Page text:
In 1922 Louisa Pierpont (Morgan) Satterlee commissioned a stained glass window depicting Great Head, Mount Desert Island, Maine from Louis Comfort Tiffany. She gave it to the Church of the Holy Innocents, Highland Falls, New York, in memory of her father, J.P. Morgan. "The Louis Comfort Tiffany-signed window, entitled "Creation," was installed in the church's chancel in 1922. It was the gift of Louisa in memory of her father. It states the opening to the Benedicite hymn of praise: "O all ye works of the Lord, bless ye the Lord: praise him and magnify him forever." It depicts massive Great Head and the sun rising above the ocean's horizon." – “The Satterlee Window” by Don Lenahan, Memorials of Acadia National Park site, 04/15/2013, Accessed online 09/25/15; http://acadiamemorials.blogspot.com/2013/04/the-satterlee-window-during-my-research.html The church, in which her father had been an active member, is near Cragston, the Morgan estate on the banks of the Hudson River, just south of West Point. Holy Innocents is on Church Street a few doors north of Cozzens Avenue, about a block west of the U.S. Military Academy Visitors Center. The Main entrance is at 401 Main Street practically across from the Visitors Center. [show more]
9259Wings of the Morning - Friendship Sloop - Maine Sloop Boat
  • Image, Photograph, Digital Photograph
  • Vessels, Boat, Sailboat, Friendship Sloop
Ralph Stanley at helm on board: owners Rodney Flora and Jill Schoof Marion Stanley
Description:
Ralph Stanley at helm on board: owners Rodney Flora and Jill Schoof Marion Stanley
9260Wings of the Morning - Friendship Sloop - Maine Sloop Boat
  • Image, Photograph, Digital Photograph
  • Vessels, Boat, Sailboat, Friendship Sloop
Built in Thomaston in 1967 by Roger Morse to a 1905 half-model made by Roger's grandfather Charles Morse. Ralph Stanley at helm. On board: owners Rodney Flora and Jill Schoof, Marion Stanley
Description:
Built in Thomaston in 1967 by Roger Morse to a 1905 half-model made by Roger's grandfather Charles Morse. Ralph Stanley at helm. On board: owners Rodney Flora and Jill Schoof, Marion Stanley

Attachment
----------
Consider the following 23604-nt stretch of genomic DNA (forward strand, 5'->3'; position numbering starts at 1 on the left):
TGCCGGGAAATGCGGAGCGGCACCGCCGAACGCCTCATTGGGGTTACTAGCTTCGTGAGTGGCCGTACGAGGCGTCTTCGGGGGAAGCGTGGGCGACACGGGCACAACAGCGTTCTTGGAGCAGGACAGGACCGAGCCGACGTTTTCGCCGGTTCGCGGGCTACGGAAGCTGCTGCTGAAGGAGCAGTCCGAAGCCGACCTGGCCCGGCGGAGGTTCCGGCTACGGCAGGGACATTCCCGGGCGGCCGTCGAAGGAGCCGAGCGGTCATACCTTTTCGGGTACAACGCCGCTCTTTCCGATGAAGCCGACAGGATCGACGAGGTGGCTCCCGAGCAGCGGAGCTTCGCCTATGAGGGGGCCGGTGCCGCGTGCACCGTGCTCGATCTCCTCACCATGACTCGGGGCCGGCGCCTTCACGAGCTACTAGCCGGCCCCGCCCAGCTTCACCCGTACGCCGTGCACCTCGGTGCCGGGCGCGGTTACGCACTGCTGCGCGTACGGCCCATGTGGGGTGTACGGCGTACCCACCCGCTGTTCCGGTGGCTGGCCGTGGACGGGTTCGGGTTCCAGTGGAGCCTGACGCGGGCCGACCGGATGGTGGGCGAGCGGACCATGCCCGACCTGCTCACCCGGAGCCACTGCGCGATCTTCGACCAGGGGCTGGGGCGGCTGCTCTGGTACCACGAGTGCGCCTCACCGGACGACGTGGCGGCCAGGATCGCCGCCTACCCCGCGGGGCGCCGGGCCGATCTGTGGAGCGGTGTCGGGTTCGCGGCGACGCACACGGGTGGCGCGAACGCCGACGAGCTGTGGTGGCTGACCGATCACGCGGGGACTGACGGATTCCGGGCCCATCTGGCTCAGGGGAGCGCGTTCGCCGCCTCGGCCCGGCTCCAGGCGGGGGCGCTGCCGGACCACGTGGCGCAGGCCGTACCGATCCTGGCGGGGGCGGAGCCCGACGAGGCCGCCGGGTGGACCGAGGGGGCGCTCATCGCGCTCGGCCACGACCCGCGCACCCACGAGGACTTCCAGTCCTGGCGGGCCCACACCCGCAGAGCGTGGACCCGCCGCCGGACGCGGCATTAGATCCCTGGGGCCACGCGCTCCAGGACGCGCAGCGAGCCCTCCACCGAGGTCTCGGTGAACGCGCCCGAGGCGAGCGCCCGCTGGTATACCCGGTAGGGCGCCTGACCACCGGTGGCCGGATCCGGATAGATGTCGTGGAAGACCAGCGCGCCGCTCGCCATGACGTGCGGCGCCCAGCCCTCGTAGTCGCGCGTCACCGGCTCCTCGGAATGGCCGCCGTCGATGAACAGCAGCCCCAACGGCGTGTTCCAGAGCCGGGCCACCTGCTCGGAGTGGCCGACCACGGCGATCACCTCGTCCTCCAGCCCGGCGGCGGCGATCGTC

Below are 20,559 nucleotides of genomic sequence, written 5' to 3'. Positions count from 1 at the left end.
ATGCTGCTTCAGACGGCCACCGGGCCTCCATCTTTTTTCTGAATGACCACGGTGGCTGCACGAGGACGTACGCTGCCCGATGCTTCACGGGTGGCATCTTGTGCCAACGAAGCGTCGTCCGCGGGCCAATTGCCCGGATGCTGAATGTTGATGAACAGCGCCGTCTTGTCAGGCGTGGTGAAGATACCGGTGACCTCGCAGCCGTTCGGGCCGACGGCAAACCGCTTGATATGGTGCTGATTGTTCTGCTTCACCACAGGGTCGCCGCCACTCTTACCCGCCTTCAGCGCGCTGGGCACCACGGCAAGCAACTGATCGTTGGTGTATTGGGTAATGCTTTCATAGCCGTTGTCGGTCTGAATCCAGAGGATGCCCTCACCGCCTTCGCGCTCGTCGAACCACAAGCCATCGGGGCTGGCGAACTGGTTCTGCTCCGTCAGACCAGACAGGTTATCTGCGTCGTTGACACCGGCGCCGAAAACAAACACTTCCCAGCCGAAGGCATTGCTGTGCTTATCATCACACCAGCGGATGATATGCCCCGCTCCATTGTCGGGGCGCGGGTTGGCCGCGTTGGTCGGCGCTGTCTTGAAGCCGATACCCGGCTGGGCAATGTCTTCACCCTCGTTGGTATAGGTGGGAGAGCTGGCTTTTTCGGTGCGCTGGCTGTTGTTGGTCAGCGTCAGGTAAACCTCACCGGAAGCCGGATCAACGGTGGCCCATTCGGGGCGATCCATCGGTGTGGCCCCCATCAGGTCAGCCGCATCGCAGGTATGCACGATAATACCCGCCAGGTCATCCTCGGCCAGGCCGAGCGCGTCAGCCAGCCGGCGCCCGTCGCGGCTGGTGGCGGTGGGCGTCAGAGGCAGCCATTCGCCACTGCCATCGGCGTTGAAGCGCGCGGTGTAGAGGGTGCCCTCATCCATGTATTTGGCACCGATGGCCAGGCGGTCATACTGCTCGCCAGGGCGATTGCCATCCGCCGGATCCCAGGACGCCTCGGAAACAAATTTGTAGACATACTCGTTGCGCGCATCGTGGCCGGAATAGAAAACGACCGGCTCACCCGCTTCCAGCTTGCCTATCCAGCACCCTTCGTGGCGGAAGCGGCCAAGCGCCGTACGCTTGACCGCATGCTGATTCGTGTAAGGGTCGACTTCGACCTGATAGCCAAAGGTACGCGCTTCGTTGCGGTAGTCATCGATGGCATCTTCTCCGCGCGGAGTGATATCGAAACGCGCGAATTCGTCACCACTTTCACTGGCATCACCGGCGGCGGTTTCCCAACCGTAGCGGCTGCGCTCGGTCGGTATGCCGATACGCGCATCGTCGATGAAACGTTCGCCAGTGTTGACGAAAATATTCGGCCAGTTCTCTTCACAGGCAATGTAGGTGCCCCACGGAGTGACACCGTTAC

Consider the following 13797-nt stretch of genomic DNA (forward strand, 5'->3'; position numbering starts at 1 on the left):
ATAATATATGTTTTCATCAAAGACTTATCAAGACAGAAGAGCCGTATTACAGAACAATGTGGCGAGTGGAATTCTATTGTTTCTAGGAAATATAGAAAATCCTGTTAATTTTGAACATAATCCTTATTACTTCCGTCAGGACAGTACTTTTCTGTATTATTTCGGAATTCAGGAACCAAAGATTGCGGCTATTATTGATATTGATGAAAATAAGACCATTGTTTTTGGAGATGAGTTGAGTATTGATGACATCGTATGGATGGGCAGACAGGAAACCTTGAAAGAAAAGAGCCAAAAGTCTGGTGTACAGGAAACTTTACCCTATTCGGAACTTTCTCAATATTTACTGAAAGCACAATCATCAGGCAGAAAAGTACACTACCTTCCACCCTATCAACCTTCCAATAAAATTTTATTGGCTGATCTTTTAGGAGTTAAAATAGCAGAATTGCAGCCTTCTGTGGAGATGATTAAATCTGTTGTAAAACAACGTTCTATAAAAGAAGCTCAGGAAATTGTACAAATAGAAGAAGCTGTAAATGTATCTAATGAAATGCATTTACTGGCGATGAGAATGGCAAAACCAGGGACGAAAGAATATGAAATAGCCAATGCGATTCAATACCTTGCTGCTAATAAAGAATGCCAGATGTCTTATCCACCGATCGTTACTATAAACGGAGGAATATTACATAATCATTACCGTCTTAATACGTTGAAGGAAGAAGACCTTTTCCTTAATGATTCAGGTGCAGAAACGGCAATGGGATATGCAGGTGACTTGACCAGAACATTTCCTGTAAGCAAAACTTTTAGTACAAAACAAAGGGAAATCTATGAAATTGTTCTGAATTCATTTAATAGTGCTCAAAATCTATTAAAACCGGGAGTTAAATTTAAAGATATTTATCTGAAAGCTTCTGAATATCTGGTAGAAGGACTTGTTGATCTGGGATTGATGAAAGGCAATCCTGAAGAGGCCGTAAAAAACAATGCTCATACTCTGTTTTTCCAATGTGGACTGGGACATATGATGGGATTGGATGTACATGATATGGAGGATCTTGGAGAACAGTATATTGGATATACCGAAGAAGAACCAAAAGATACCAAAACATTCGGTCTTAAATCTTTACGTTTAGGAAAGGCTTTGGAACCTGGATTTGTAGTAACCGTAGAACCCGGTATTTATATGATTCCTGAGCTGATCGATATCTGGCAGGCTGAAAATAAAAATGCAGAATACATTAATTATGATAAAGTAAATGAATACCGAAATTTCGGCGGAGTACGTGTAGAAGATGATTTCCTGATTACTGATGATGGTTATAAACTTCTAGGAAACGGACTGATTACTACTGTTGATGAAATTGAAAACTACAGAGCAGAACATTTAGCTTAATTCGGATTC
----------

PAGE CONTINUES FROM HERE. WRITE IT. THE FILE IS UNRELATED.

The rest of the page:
11725Unnamed Lobster Boat
  • Image, Photograph, Digital Photograph
  • Vessels, Boat, Lobster Boat
Built by Ralph Stanley Inc.
Description:
Built by Ralph Stanley Inc.
12016Schooner Victory Chimes ex Edwin and Maud
  • Image, Photograph, Digital Photograph
  • Vessels, Ship, Sailing Ship, Schooner
  • D'Entremont - Jeremy D'Entremont
Vessel Name – "Victory Chimes" - Built as "Edna and Maud "Class – Ram Schooner Masts - 3 Rig – gaff rigged Designed by – J.M.C. Moore Built by – D.E. Phillips & Co. Build date - 1900 Gross tons - 208 LOA – 140’ Length to bowsprit – 132’ Sparred length – 170’ Beam – 25’ Draught – 7’6” – 18’ centerboard down Sail area – 7,100 sq. feet Chesapeake Ram Schooner “Victory Chimes” was built as the “Edwin and Maud” designed by J.M.C. Moore (John Middleton Clayton Moore) in 1900 and built at the Bethel Marine Railway, formerly known as the Lewisville Marine Railway, the Delaware yard of the George K. Phillips Company.
Description:
Vessel Name – "Victory Chimes" - Built as "Edna and Maud "Class – Ram Schooner Masts - 3 Rig – gaff rigged Designed by – J.M.C. Moore Built by – D.E. Phillips & Co. Build date - 1900 Gross tons - 208 LOA – 140’ Length to bowsprit – 132’ Sparred length – 170’ Beam – 25’ Draught – 7’6” – 18’ centerboard down Sail area – 7,100 sq. feet Chesapeake Ram Schooner “Victory Chimes” was built as the “Edwin and Maud” designed by J.M.C. Moore (John Middleton Clayton Moore) in 1900 and built at the Bethel Marine Railway, formerly known as the Lewisville Marine Railway, the Delaware yard of the George K. Phillips Company. [show more]